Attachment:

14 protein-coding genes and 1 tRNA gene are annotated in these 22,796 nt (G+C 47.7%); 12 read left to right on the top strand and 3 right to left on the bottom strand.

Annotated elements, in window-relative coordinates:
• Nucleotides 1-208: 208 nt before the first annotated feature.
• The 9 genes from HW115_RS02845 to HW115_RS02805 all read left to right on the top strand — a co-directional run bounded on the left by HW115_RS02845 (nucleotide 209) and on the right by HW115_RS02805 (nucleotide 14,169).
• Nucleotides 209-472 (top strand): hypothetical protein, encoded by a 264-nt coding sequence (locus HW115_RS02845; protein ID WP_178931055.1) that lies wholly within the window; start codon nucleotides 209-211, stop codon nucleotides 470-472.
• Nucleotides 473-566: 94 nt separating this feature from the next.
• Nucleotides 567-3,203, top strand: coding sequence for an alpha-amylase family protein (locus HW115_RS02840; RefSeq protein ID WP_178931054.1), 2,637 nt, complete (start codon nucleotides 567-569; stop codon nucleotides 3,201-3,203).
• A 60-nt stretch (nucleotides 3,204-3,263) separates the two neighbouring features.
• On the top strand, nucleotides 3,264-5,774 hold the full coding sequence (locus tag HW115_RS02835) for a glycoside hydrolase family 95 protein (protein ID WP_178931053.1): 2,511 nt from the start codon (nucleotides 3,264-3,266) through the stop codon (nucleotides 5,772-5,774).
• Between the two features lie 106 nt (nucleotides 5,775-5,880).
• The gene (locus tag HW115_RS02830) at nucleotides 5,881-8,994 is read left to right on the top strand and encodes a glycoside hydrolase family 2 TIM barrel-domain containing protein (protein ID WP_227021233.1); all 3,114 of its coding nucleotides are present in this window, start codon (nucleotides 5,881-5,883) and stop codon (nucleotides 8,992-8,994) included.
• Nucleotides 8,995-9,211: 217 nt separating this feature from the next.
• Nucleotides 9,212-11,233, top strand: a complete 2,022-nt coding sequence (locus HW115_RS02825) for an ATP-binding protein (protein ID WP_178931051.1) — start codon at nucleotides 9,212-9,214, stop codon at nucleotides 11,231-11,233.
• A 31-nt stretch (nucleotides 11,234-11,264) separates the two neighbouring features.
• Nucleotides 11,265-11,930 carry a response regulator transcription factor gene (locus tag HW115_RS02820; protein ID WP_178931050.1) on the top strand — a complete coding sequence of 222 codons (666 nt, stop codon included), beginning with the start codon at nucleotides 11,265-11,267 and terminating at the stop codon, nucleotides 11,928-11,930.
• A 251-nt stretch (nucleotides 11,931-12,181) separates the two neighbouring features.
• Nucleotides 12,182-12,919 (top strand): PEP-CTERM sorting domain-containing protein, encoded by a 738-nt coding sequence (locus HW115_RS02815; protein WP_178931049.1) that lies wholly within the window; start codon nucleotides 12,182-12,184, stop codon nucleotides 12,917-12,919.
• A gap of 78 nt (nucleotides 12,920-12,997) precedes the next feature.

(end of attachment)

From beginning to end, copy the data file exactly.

14 protein-coding genes and 1 tRNA gene are annotated in these 22,796 nt (G+C 47.7%); 12 read left to right on the top strand and 3 right to left on the bottom strand.

Annotated elements, in window-relative coordinates:
• Nucleotides 1-208: 208 nt before the first annotated feature.
• The 9 genes from HW115_RS02845 to HW115_RS02805 all read left to right on the top strand — a co-directional run bounded on the left by HW115_RS02845 (nucleotide 209) and on the right by HW115_RS02805 (nucleotide 14,169).
• Nucleotides 209-472 (top strand): hypothetical protein, encoded by a 264-nt coding sequence (locus HW115_RS02845; protein ID WP_178931055.1) that lies wholly within the window; start codon nucleotides 209-211, stop codon nucleotides 470-472.
• Nucleotides 473-566: 94 nt separating this feature from the next.
• Nucleotides 567-3,203, top strand: coding sequence for an alpha-amylase family protein (locus HW115_RS02840; RefSeq protein ID WP_178931054.1), 2,637 nt, complete (start codon nucleotides 567-569; stop codon nucleotides 3,201-3,203).
• A 60-nt stretch (nucleotides 3,204-3,263) separates the two neighbouring features.
• On the top strand, nucleotides 3,264-5,774 hold the full coding sequence (locus tag HW115_RS02835) for a glycoside hydrolase family 95 protein (protein ID WP_178931053.1): 2,511 nt from the start codon (nucleotides 3,264-3,266) through the stop codon (nucleotides 5,772-5,774).
• Between the two features lie 106 nt (nucleotides 5,775-5,880).
• The gene (locus tag HW115_RS02830) at nucleotides 5,881-8,994 is read left to right on the top strand and encodes a glycoside hydrolase family 2 TIM barrel-domain containing protein (protein ID WP_227021233.1); all 3,114 of its coding nucleotides are present in this window, start codon (nucleotides 5,881-5,883) and stop codon (nucleotides 8,992-8,994) included.
• Nucleotides 8,995-9,211: 217 nt separating this feature from the next.
• Nucleotides 9,212-11,233, top strand: a complete 2,022-nt coding sequence (locus HW115_RS02825) for an ATP-binding protein (protein ID WP_178931051.1) — start codon at nucleotides 9,212-9,214, stop codon at nucleotides 11,231-11,233.
• A 31-nt stretch (nucleotides 11,234-11,264) separates the two neighbouring features.
• Nucleotides 11,265-11,930 carry a response regulator transcription factor gene (locus tag HW115_RS02820; protein ID WP_178931050.1) on the top strand — a complete coding sequence of 222 codons (666 nt, stop codon included), beginning with the start codon at nucleotides 11,265-11,267 and terminating at the stop codon, nucleotides 11,928-11,930.
• A 251-nt stretch (nucleotides 11,931-12,181) separates the two neighbouring features.
• Nucleotides 12,182-12,919 (top strand): PEP-CTERM sorting domain-containing protein, encoded by a 738-nt coding sequence (locus HW115_RS02815; protein WP_178931049.1) that lies wholly within the window; start codon nucleotides 12,182-12,184, stop codon nucleotides 12,917-12,919.
• A gap of 78 nt (nucleotides 12,920-12,997) precedes the next feature.